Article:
In addition, he belonged to the RI Bocce League, United Commercial Travelers, Hope Council Knights of Columbus, Olneyville Little League, Pontecorvo Reunion Committee, Silver Lake Annex Board, and the Providence Fraternal Order of Police.
He was married to Lucy and was the father of Sandra, Cathy, John, Nancy, and the late Ann Marie. He was the grandfather of Melissa, Laurie, Nicholas, John Jr., Kimberly Stephen; and the great grandfather of Mason, Dylan, Lincoln, and Guiliana; he was the brother of Connie Martinelli and uncle to many nieces and nephews.
He was honored at a mass this morning by the Rosario Society and it was a beautiful morning to remember the contributions he made over his decades-long life of service to the Silver Lake neighborhood and to Providence.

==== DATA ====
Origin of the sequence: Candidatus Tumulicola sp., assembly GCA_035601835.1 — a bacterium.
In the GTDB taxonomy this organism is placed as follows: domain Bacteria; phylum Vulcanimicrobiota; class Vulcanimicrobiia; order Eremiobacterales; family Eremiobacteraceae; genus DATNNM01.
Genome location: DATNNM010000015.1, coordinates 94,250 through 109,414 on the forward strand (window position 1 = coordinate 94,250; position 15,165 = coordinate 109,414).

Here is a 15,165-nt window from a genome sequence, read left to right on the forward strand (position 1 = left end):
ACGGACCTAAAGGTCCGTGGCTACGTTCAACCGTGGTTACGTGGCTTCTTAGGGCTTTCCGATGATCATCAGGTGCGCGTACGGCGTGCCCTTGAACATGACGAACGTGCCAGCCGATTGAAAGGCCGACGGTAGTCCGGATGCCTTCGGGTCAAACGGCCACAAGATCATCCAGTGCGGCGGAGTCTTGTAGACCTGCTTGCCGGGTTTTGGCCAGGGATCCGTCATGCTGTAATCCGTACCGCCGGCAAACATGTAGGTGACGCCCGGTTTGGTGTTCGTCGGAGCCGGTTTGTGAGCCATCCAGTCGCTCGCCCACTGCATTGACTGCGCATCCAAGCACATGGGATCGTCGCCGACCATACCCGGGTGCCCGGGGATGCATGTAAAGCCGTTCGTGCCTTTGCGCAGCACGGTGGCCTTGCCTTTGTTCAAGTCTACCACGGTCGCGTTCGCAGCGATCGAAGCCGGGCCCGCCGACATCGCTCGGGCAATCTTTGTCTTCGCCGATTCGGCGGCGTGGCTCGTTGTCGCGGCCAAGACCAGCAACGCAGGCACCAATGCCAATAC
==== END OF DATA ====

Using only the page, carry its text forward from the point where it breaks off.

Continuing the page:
At tonight’s City Council meeting, Councilor David A. Salvatore (Ward 14) proposed a resolution requesting that the Department of Public Works create an online application process for overnight parking permits in the City of Providence. This resolution has been co-sponsored by Councilor Rachel Miller (Ward 13), Councilwoman Helen Anthony (Ward 2), Councilman Pedro Espinal (Ward 10), Councilman John Goncalves (Ward 1), and Councilwoman Nirva LaFortune (Ward 3).
“The Department of Public Works is tasked with providing efficient, cost-efficient and high-quality services to Providence residents. The current overnight parking application process is just not meeting that standard. An online process would be safer, more efficient, and will hopefully increase compliance with overnight parking regulations in our City,” stated Councilor David Salvatore.